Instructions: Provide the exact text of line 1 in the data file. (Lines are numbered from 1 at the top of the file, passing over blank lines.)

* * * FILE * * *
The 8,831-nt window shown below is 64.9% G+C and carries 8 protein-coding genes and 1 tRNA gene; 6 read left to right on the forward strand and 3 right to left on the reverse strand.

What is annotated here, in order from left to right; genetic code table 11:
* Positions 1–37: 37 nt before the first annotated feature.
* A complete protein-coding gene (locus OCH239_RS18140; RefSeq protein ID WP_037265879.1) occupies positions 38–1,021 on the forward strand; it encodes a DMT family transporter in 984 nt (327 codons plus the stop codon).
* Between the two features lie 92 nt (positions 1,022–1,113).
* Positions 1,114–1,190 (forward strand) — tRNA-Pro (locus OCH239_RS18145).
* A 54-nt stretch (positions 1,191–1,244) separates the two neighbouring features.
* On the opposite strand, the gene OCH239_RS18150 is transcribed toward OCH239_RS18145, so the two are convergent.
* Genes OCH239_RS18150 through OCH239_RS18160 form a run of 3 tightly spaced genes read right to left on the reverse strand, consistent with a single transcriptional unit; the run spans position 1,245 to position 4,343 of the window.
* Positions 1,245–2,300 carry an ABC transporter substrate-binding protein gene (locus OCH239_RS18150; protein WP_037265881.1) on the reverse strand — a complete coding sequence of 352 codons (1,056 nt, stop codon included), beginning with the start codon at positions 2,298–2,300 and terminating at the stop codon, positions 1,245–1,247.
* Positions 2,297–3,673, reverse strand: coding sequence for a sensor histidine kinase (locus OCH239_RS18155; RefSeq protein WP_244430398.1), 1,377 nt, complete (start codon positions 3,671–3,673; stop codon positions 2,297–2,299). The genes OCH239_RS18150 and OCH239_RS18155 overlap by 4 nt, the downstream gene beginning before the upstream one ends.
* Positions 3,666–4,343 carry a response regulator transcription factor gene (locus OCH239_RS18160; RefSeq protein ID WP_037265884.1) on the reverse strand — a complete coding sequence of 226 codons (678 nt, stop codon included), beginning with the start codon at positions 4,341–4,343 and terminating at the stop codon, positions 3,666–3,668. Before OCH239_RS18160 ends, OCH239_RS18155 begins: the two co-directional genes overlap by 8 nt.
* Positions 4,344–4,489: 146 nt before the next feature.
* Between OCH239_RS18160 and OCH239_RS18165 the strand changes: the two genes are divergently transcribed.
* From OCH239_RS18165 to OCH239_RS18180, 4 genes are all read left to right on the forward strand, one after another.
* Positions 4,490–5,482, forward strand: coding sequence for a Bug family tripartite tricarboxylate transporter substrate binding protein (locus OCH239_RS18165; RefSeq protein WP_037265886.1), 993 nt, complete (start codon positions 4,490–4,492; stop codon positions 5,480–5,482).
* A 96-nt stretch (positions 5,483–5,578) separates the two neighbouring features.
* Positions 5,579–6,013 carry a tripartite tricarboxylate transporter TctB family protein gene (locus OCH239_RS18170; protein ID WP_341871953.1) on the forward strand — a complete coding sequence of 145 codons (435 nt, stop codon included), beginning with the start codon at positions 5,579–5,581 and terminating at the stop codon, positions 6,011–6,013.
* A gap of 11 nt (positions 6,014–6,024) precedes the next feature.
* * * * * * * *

The 8,831-nt window shown below is 64.9% G+C and carries 8 protein-coding genes and 1 tRNA gene; 6 read left to right on the forward strand and 3 right to left on the reverse strand.